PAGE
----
She adds: “I know a lot of women who are angry.” Among them: her 77-year-old Republican mother. “We’re done being told that when we’re telling the truth, we’re being hysterical,” Ms Kaminetz says. That feeling extends to Mr Kavanaugh’s hearing, she adds.
“I think the right thing to do would be for him to step aside. I don’t want to live through another Anita Hill . . . I believe what I’ve read. I believe her. To watch her get pilloried, it will only tell me we’ve made no progress. We did it with Monica Lewinsky — a victim. We did it with Anita Hill — a victim.”
Mr Trump suggested in a Friday tweet that Ms Ford could not be telling the truth about the alleged attack if there was no police record to back her claim.
Ms Ford is currently negotiating with the committee about a possible appearance next week, even as some Republicans continued to cast doubts on her account, suggesting she might have been confusing Mr Kavanaugh with another classmate who looked like him — a theory Ms Ford has rejected.
The #MeToo movement cuts across both parties. In one Pennsylvania district, Katie Muth, a Democratic candidate for state senate and a rape survivor, says she had been painted by her party as a “troublemaker” after she called for the resignation of Daylin Leach, a fellow Democrat and state senator, who has been accused of inappropriate touching.
“If you want to be the party that’s doing the right thing, right now we’re not. We are far from it,” she says. “That’s why women can’t go up the chain because we demean and degrade them so far down they leave the business.”
In emailed comments, Mr Leach denied that he had ever knowingly done something to make any woman uncomfortable. The state senator ended a bid for Congress after the allegations broke.
Yet overall Democrats are hoping to harness that anger in the November vote, particularly after the state’s supreme court ordered the district map to be redrawn, after finding that Republicans had illegally gerrymandered it, providing Democrats with a more favourable landscape.
Anne Wakabayashi, executive director of Emerge Pennsylvania, the local chapter of Emerge America, a non-profit group aimed at getting more Democratic women to run for public office, says the party had attracted a higher-than-usual calibre of candidates. Many might not have decided to run if Mr Trump had not been elected.
“Women that we’ve been trying to get to run for office for forever . . . are now stepping forward at unprecedented number. They’re better candidates and they’re better at telling their stories,” Ms Wakabayashi says.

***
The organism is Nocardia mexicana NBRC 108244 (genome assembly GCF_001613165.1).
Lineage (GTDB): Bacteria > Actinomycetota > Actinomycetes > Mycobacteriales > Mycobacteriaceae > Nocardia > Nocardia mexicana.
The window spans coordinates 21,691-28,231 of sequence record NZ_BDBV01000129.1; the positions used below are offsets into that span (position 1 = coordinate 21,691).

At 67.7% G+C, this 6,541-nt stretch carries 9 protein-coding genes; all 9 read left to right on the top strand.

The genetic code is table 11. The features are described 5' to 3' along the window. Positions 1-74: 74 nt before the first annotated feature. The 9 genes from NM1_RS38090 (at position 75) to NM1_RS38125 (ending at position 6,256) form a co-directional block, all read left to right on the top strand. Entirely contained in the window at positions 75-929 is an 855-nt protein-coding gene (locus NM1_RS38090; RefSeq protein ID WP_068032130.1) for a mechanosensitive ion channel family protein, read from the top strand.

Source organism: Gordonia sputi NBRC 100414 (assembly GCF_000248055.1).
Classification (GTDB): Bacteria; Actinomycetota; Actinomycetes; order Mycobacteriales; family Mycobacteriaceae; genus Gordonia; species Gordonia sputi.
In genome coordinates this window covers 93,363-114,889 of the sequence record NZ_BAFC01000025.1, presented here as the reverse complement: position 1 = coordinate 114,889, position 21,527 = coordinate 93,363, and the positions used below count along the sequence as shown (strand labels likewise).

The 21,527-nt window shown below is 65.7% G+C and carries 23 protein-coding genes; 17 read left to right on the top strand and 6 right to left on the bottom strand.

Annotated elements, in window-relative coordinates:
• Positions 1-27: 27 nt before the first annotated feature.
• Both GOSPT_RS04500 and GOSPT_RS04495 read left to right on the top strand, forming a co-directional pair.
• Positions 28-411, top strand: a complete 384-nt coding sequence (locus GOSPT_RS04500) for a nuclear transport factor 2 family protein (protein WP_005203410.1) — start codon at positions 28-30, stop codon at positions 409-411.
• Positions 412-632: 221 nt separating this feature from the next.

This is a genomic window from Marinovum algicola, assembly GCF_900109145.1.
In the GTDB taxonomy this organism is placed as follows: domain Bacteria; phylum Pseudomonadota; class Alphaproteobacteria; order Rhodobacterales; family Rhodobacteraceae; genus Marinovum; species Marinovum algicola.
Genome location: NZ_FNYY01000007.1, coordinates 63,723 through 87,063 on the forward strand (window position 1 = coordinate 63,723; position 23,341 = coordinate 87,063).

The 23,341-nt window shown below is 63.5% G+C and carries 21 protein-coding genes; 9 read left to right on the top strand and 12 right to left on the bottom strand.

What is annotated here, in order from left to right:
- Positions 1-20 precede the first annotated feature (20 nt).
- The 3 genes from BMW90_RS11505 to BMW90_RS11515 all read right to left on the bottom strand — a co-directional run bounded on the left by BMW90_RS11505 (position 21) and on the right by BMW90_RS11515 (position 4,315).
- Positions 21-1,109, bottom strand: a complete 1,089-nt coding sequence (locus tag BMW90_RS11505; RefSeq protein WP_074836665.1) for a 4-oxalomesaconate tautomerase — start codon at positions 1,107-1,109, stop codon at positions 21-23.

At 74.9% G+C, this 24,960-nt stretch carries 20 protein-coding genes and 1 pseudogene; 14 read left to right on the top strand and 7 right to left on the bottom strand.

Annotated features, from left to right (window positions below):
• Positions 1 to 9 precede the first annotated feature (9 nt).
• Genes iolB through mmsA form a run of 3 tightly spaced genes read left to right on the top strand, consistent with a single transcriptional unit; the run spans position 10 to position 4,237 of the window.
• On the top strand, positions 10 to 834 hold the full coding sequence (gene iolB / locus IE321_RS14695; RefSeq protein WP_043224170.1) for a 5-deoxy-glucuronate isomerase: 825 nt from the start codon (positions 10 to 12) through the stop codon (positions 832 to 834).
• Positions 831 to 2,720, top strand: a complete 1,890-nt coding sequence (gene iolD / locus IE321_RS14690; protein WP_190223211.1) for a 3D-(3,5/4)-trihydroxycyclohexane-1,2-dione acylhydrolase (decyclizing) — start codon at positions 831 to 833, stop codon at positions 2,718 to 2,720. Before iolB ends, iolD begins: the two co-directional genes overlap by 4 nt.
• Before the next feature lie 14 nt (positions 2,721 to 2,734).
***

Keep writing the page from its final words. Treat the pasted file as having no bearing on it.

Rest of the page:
The Democratic party is aiming to gain six US House seats in Pennsylvania in November — a move that would boost the party’s quest to win the 23 House seats they need across the country to take back control of the House. It is fielding female candidates in four of the state’s six competitive races.
One of those candidates, Mary Gay Scanlon, a civil rights lawyer who is running in a district that straddles the Philadelphia suburbs, says she had not been thinking about running for Congress until the district’s most recent congressman, the Republican Patrick Meehan, resigned this April in the wake of a #MeToo scandal. “We are trying to attract Democrats who didn’t vote,” Ms Scanlon says. “We’re trying to attract independents. We are trying to attract Republicans who are not happy with the way things are going.”
In November, Ms Scanlon will face off against Republican Korean-American Pearl Kim, a special victims and domestic violence prosecutor, who during the course of the campaign has shared her own story of being the victim of sexual assault in college. Ms Kim says she has been partially motivated to run because of the #MeToo movement and her own experience reporting her sexual assault case to authorities.
“It was a terrible experience and it changed the course of my life. I ended up going through the system as a victim and I did not get the justice I was seeking,” Ms Kim says. “I was very displeased with my prosecutor and I was very displeased with the system.”
Ms Kim, who has criticised the Trump’s administration’s policies on family separation and curbs on legal immigration, says it is too soon to make a pronouncement on Ms Ford’s allegations against Mr Kavanaugh.
“I think she should absolutely testify if she wants to testify. At that point I’ll have a better ability to assess but at the same time I recognise that I don’t have a vote in that.”